“I mean, yeah, because it’s true. I’m always driving Bobby crazy, and– and you guys, and– I know I’m dumb, and exhausting, and–“

His hands were pulled away from his face, and suddenly he was enveloped in Eddie’s warmth and scent as he threw his arms around Buck and pulled him in.

Involuntarily, Buck returned the hug. He wrapped himself around Eddie’s torso, buried his face in the crook of his neck, still wet with tears from before. Eddie was hugging him hard, squeezing him, like he was trying to hold Buck together, and in that moment, Buck allowed himself to believe that Eddie was able to. He let the lurking sobs work loose and hugged back as hard as he fucking could.

Buck was a crybaby bitch if there ever was one, and when he finally broke down it was always about far more than the initial trigger. But he’d already cried a lot tonight, so he didn’t go completely to pieces the way he would when he was alone, the kind of jag that lasted half the night and had him waking up with bruised eyes and a salty face. The bout of weeping died down fairly quickly.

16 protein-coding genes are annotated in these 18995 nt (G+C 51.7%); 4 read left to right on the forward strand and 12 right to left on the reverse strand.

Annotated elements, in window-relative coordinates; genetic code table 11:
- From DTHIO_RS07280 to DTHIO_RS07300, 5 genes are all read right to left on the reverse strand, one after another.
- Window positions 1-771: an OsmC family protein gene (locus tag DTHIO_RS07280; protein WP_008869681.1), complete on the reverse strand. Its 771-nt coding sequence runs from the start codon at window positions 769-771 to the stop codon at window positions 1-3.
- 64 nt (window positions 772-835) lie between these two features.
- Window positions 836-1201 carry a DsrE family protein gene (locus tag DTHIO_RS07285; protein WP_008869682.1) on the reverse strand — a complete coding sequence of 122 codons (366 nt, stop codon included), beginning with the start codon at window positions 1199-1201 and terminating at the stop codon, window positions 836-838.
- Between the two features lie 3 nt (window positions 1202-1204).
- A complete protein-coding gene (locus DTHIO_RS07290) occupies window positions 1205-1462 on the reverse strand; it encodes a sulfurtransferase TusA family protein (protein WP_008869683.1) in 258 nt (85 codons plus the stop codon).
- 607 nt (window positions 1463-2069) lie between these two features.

But he didn’t let go of Eddie, and Eddie seemed in no hurry to let go either.

“Buck,” Eddie said at length, sounding absolutely shattered, “I’m so sorry.”

That– what?

Buck pulled back, confused. “Eddie, what? No, you–“

“No, no listen, Buck.” Eddie grabbed the sides of Buck’s neck, forcing him to meet his eyes. “You listen to me. You have nothing to be sorry for. Nothing.”

“I– I sued the department, I abandoned you and Chris–“